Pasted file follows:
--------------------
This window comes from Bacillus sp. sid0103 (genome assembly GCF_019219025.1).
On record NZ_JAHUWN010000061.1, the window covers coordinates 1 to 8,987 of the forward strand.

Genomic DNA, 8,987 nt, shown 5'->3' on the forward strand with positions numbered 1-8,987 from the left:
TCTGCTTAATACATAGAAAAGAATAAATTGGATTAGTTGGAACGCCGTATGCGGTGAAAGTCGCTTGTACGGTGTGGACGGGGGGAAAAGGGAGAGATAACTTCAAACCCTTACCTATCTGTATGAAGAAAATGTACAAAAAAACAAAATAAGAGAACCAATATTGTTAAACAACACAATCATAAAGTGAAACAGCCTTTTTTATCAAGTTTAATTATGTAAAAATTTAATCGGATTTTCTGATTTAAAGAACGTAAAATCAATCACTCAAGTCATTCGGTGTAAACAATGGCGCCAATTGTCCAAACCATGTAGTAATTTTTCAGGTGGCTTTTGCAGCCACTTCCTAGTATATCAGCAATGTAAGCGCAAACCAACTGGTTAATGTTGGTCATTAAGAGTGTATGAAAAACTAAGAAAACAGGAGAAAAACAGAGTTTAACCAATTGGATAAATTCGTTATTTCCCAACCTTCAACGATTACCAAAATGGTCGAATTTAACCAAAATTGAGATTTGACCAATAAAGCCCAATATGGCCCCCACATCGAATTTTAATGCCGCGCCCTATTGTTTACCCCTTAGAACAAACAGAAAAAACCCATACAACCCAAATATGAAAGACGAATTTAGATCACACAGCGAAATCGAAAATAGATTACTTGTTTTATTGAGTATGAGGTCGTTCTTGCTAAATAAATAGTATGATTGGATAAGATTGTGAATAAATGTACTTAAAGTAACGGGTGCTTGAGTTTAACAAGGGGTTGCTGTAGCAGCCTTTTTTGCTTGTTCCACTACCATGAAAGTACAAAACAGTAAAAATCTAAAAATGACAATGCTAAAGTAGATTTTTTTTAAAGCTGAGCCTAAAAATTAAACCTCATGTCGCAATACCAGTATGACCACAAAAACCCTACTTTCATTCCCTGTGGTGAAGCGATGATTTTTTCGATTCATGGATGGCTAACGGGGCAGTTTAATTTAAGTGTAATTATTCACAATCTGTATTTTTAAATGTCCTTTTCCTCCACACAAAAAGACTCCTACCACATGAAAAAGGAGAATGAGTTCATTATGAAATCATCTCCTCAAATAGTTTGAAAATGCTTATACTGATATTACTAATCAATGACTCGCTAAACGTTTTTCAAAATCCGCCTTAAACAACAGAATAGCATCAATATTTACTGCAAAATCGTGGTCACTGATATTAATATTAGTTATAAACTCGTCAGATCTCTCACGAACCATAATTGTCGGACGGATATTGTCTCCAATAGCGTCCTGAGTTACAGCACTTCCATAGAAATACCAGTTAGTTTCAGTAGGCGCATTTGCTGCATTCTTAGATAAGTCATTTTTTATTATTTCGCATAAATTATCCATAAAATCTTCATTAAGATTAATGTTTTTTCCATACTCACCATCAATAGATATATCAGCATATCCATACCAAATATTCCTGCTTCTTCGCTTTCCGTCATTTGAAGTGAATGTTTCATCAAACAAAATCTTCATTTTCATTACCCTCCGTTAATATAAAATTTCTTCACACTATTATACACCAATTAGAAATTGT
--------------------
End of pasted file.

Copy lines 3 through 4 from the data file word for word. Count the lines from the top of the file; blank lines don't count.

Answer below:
Genomic DNA, 8,987 nt, shown 5'->3' on the forward strand with positions numbered 1-8,987 from the left:
TCTGCTTAATACATAGAAAAGAATAAATTGGATTAGTTGGAACGCCGTATGCGGTGAAAGTCGCTTGTACGGTGTGGACGGGGGGAAAAGGGAGAGATAACTTCAAACCCTTACCTATCTGTATGAAGAAAATGTACAAAAAAACAAAATAAGAGAACCAATATTGTTAAACAACACAATCATAAAGTGAAACAGCCTTTTTTATCAAGTTTAATTATGTAAAAATTTAATCGGATTTTCTGATTTAAAGAACGTAAAATCAATCACTCAAGTCATTCGGTGTAAACAATGGCGCCAATTGTCCAAACCATGTAGTAATTTTTCAGGTGGCTTTTGCAGCCACTTCCTAGTATATCAGCAATGTAAGCGCAAACCAACTGGTTAATGTTGGTCATTAAGAGTGTATGAAAAACTAAGAAAACAGGAGAAAAACAGAGTTTAACCAATTGGATAAATTCGTTATTTCCCAACCTTCAACGATTACCAAAATGGTCGAATTTAACCAAAATTGAGATTTGACCAATAAAGCCCAATATGGCCCCCACATCGAATTTTAATGCCGCGCCCTATTGTTTACCCCTTAGAACAAACAGAAAAAACCCATACAACCCAAATATGAAAGACGAATTTAGATCACACAGCGAAATCGAAAATAGATTACTTGTTTTATTGAGTATGAGGTCGTTCTTGCTAAATAAATAGTATGATTGGATAAGATTGTGAATAAATGTACTTAAAGTAACGGGTGCTTGAGTTTAACAAGGGGTTGCTGTAGCAGCCTTTTTTGCTTGTTCCACTACCATGAAAGTACAAAACAGTAAAAATCTAAAAATGACAATGCTAAAGTAGATTTTTTTTAAAGCTGAGCCTAAAAATTAAACCTCATGTCGCAATACCAGTATGACCACAAAAACCCTACTTTCATTCCCTGTGGTGAAGCGATGATTTTTTCGATTCATGGATGGCTAACGGGGCAGTTTAATTTAAGTGTAATTATTCACAATCTGTATTTTTAAATGTCCTTTTCCTCCACACAAAAAGACTCCTACCACATGAAAAAGGAGAATGAGTTCATTATGAAATCATCTCCTCAAATAGTTTGAAAATGCTTATACTGATATTACTAATCAATGACTCGCTAAACGTTTTTCAAAATCCGCCTTAAACAACAGAATAGCATCAATATTTACTGCAAAATCGTGGTCACTGATATTAATATTAGTTATAAACTCGTCAGATCTCTCACGAACCATAATTGTCGGACGGATATTGTCTCCAATAGCGTCCTGAGTTACAGCACTTCCATAGAAATACCAGTTAGTTTCAGTAGGCGCATTTGCTGCATTCTTAGATAAGTCATTTTTTATTATTTCGCATAAATTATCCATAAAATCTTCATTAAGATTAATGTTTTTTCCATACTCACCATCAATAGATATATCAGCATATCCATACCAAATATTCCTGCTTCTTCGCTTTCCGTCATTTGAAGTGAATGTTTCATCAAACAAAATCTTCATTTTCATTACCCTCCGTTAATATAAAATTTCTTCACACTATTATACACCAATTAGAAATTGT